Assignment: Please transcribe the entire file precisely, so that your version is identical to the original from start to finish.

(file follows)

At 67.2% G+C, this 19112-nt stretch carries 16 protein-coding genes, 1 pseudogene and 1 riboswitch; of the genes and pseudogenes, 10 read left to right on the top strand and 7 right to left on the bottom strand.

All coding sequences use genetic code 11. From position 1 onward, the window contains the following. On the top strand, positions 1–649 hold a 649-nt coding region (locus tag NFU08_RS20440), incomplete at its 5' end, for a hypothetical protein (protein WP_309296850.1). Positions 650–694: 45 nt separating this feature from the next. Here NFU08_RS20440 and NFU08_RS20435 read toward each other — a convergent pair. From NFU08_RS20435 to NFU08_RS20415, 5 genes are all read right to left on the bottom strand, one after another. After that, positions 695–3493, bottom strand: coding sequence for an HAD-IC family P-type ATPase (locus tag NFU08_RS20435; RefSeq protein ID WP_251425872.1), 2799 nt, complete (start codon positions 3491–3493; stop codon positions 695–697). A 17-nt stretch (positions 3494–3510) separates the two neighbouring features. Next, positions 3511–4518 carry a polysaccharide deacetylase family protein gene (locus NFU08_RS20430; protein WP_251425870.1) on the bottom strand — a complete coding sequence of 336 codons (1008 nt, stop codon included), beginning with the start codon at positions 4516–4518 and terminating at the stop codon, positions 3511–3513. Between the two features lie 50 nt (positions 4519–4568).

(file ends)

At 67.2% G+C, this 19112-nt stretch carries 16 protein-coding genes, 1 pseudogene and 1 riboswitch; of the genes and pseudogenes, 10 read left to right on the top strand and 7 right to left on the bottom strand.

All coding sequences use genetic code 11. From position 1 onward, the window contains the following. On the top strand, positions 1–649 hold a 649-nt coding region (locus tag NFU08_RS20440), incomplete at its 5' end, for a hypothetical protein (protein WP_309296850.1). Positions 650–694: 45 nt separating this feature from the next. Here NFU08_RS20440 and NFU08_RS20435 read toward each other — a convergent pair. From NFU08_RS20435 to NFU08_RS20415, 5 genes are all read right to left on the bottom strand, one after another. After that, positions 695–3493, bottom strand: coding sequence for an HAD-IC family P-type ATPase (locus tag NFU08_RS20435; RefSeq protein ID WP_251425872.1), 2799 nt, complete (start codon positions 3491–3493; stop codon positions 695–697). A 17-nt stretch (positions 3494–3510) separates the two neighbouring features. Next, positions 3511–4518 carry a polysaccharide deacetylase family protein gene (locus NFU08_RS20430; protein WP_251425870.1) on the bottom strand — a complete coding sequence of 336 codons (1008 nt, stop codon included), beginning with the start codon at positions 4516–4518 and terminating at the stop codon, positions 3511–3513. Between the two features lie 50 nt (positions 4519–4568).